New Generation In Situ Process Control of Chemical Composition of Compound Materials and Alloys During PVD Process

Christopher Metting, AccuStrata, Inc., Rockville, MD
Multiple challenges associated with thin film deposition accuracy, and especially the challenge of real-time control of chemical composition for compound films and alloys, spread over the entire contemporary thin film vacuum coating industry. These challenges especially affect the new-generation thin film applications such as wide band semiconductors and superconductors, solar thin films, Extreme UV and X-Ray coatings and others. The limitations associated with current process control capabilities result in increased product cost, due to the inherent waste of energy, material and labor, and delay the commercialization and manufacturing scale up of many important recent innovations.
A novel in situ PVD process control system for the manufacturing of high-precision thin films, based on simultaneous atomic absorption and optical emission spectrometry in the vicinity of the substrate (AtOMS), is presented. By simultaneous monitoring the atomic concentration of up to 4 chemical elements in the deposition region together with the optical emission of a variety of particles and radicals, the method provides for accurate deposition control of extremely thin films, compound thin films and complex multilayer structures with controlled interface layers as well as metal alloys and other opaque films. It provides real time deposition rate and film composition measurements that can be utilized for dynamic feedback process control. The fiber optics design of the system allows flexibility and reconfigurability for fast and seamless installation in almost all legacy PVD equipment.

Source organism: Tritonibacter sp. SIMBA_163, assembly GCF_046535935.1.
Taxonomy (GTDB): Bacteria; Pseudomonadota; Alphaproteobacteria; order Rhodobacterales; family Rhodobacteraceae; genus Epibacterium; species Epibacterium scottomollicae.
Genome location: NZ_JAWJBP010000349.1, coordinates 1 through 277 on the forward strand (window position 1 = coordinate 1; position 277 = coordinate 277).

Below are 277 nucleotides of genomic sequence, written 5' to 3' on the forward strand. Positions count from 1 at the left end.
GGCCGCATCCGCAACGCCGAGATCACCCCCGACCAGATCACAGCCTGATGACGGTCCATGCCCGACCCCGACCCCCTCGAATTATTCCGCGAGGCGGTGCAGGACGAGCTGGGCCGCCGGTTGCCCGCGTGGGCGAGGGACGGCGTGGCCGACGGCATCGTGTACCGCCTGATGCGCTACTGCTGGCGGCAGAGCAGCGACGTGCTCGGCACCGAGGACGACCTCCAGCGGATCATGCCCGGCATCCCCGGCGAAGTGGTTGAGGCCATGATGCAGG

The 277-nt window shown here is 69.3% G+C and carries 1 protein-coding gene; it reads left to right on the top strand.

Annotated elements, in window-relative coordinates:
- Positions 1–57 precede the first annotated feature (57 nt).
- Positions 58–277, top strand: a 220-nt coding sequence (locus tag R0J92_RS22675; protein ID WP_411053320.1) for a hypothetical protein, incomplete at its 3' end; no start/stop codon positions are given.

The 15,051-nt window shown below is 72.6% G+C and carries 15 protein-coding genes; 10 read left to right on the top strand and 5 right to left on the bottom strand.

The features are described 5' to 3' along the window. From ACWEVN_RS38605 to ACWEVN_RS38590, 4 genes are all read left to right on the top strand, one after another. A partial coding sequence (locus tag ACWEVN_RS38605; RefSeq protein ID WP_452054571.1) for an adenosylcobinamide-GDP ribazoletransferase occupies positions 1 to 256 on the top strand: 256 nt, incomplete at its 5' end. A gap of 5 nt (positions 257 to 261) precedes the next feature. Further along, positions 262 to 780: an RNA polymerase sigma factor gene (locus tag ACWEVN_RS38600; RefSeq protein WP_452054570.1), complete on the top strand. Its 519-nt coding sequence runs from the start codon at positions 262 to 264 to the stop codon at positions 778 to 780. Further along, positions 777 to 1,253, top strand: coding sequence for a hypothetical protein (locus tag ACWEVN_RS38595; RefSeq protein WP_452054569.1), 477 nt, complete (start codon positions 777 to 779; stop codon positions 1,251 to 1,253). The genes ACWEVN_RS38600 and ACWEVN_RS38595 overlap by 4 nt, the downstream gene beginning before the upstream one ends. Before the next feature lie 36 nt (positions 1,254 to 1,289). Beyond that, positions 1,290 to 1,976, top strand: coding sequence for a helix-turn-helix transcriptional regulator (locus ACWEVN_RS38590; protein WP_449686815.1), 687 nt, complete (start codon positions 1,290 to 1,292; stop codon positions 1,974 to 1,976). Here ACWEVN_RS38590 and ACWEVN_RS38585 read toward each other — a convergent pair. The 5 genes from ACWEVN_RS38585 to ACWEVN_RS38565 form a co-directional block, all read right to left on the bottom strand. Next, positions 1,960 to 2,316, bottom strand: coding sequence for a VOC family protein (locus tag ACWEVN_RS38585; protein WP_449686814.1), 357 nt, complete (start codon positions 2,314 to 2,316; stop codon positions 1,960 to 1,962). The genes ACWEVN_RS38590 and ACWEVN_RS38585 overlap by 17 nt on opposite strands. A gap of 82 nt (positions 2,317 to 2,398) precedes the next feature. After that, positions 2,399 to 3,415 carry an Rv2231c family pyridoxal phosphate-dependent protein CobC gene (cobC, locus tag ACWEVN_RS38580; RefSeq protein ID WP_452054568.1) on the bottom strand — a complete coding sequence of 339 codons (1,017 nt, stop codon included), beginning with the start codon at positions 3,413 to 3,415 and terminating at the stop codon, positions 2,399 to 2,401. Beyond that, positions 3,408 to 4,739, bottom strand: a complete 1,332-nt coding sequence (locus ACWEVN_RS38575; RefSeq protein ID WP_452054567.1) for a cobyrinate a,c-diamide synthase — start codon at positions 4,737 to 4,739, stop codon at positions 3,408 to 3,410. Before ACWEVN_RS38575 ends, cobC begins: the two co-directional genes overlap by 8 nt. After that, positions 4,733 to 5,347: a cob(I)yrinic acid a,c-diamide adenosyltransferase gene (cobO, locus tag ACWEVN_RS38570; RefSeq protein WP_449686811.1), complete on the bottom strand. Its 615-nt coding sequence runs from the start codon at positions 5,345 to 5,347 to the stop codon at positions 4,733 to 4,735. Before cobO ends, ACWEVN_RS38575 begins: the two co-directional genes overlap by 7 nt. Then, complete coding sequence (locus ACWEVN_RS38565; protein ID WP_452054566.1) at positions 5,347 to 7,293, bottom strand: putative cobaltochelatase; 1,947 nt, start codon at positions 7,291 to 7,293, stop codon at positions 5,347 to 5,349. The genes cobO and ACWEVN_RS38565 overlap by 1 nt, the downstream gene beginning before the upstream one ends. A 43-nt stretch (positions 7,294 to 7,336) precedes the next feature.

We present our most recent experimental results from in situ monitoring of variety of thin films such as Si, Mo, Al, In, Cu, Au, B and compound thin films (MoSix, AlSix, ITO) deposited by a variety of PVD processes (epitaxial growth, magnetron sputtering and E-beam evaporation). Results for the achieved accuracy, stability and repeatability under various equipment configurations and monitored materials in manufacturing environment are also presented.
The results validate the applicability and practicality of combined atomic absorption/ optical emission spectroscopy in the deposition of compound thin films and provide a path forward for use in manufacturing of new generation thin film processes such as deposition of compound materials, high entropy alloys, pre-engineered interfaces and others.

Christopher Metting - AccuStrata, Inc.